The oil market is facing a substantial supply deficit in the months ahead, the IEA said.
The global oil market is set to tighten through the end of the year as China drives record global demand and as Saudi Arabia and Russia extend their output cuts, according to the agency’s Oil Market Report for September.
The decision by Saudi Arabia and Russia to reduce production through December will drive a significant supply shortfall in the fourth quarter of this year. This could further push up prices, which breached $90 per barrel in August for the first time in 10 months, adding to the inflationary pressures that are plaguing economies around the world.
The growing strains in the oil market, a risk the IEA’s monthly report has been warning about since the start of the year, are visible in the sharp drop in global oil inventories. This comes as demand is on track to reach a record 101.8 million barrels per day in 2023, mostly due to resurgent Chinese consumption.
This month’s Oil Market Report comes 40 years after the very first edition appeared in September 1983. The complexity of the international oil market has evolved over the past four decades – but concerns about energy security remain as critical now as they were then.
Peaks in oil, gas and coal demand are in sight in the coming years, the IEA warns.
In an opinion article that made waves across the energy world, the IEA’s Executive Director revealed last week that based on today’s policy settings – and without any new climate or clean energy policies – demand for each of oil, natural gas and coal is set to peak this decade, a historic turning point.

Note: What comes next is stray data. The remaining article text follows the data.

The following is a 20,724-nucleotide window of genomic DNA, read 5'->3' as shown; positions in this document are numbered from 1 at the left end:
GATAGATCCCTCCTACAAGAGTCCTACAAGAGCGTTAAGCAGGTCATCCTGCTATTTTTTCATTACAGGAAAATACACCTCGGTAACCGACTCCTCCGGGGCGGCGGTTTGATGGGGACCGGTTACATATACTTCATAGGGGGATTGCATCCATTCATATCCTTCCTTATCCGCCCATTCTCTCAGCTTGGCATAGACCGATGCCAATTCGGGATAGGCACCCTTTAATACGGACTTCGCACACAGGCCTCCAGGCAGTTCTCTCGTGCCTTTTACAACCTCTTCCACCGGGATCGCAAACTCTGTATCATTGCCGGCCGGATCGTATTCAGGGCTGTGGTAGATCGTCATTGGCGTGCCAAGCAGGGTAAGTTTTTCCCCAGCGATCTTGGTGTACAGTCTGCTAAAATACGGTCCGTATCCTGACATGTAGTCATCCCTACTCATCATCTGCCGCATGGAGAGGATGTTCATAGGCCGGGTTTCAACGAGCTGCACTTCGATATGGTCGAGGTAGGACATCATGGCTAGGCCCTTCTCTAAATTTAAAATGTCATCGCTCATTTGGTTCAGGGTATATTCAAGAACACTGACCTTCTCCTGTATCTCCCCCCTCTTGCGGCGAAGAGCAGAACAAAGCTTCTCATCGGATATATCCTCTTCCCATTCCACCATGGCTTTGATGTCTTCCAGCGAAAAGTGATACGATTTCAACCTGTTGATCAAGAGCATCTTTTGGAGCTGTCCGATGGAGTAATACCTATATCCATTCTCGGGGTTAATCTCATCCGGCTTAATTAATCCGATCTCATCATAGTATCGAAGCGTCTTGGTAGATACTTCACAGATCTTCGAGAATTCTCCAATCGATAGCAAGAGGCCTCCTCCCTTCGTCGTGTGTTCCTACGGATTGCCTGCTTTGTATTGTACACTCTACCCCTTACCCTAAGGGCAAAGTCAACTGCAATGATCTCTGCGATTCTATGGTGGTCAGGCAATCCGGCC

In the article published by the Financial Times, Dr Birol wrote that the IEA’s flagship World Energy Outlook 2023, to be released next month, shows peaks in demand for each of the fossil fuels this decade for the first time – a moment with major implications for the global energy sector and the fight against climate change.
As a result of these remarkable shifts – driven by the spectacular growth of clean energy technologies such as solar panels and electric vehicles, structural shifts in China’s economy and the global energy crisis – the peak in greenhouse gas emissions is moving closer.
But Dr Birol emphasised that projected declines for oil, gas and coal are still nowhere near steep enough to limit global warming to 1.5 °C. Additionally, demand is set to vary considerably among regions, with growth in emerging and developing economies, notably for gas, partially offsetting the steep drops in advanced economies. And the overall declines are unlikely to be linear. Some investment in oil and gas will still be needed, he notes, while cautioning that increasing it brings both business risks and climate risks.
/The International Energy Agency/